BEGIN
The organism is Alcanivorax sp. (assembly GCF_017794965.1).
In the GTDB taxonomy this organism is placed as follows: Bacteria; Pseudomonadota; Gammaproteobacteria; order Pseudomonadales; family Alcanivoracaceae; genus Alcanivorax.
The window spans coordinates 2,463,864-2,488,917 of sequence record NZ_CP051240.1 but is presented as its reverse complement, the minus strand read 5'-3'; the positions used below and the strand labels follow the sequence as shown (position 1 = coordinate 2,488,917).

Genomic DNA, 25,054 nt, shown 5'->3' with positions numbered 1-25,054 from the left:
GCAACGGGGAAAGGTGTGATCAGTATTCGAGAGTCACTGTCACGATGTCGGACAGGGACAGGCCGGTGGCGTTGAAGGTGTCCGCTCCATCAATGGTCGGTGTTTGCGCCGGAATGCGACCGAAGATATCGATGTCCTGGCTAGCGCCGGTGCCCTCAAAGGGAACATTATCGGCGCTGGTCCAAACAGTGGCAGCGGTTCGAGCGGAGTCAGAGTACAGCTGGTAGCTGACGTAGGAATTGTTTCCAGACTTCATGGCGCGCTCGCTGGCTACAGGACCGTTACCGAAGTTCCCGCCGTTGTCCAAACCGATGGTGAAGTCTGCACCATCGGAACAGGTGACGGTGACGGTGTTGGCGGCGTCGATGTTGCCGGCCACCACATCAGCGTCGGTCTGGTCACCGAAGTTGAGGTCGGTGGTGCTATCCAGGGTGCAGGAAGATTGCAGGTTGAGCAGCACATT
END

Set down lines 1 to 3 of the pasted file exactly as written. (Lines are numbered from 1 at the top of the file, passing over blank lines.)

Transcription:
The organism is Alcanivorax sp. (assembly GCF_017794965.1).
In the GTDB taxonomy this organism is placed as follows: Bacteria; Pseudomonadota; Gammaproteobacteria; order Pseudomonadales; family Alcanivoracaceae; genus Alcanivorax.
The window spans coordinates 2,463,864-2,488,917 of sequence record NZ_CP051240.1 but is presented as its reverse complement, the minus strand read 5'-3'; the positions used below and the strand labels follow the sequence as shown (position 1 = coordinate 2,488,917).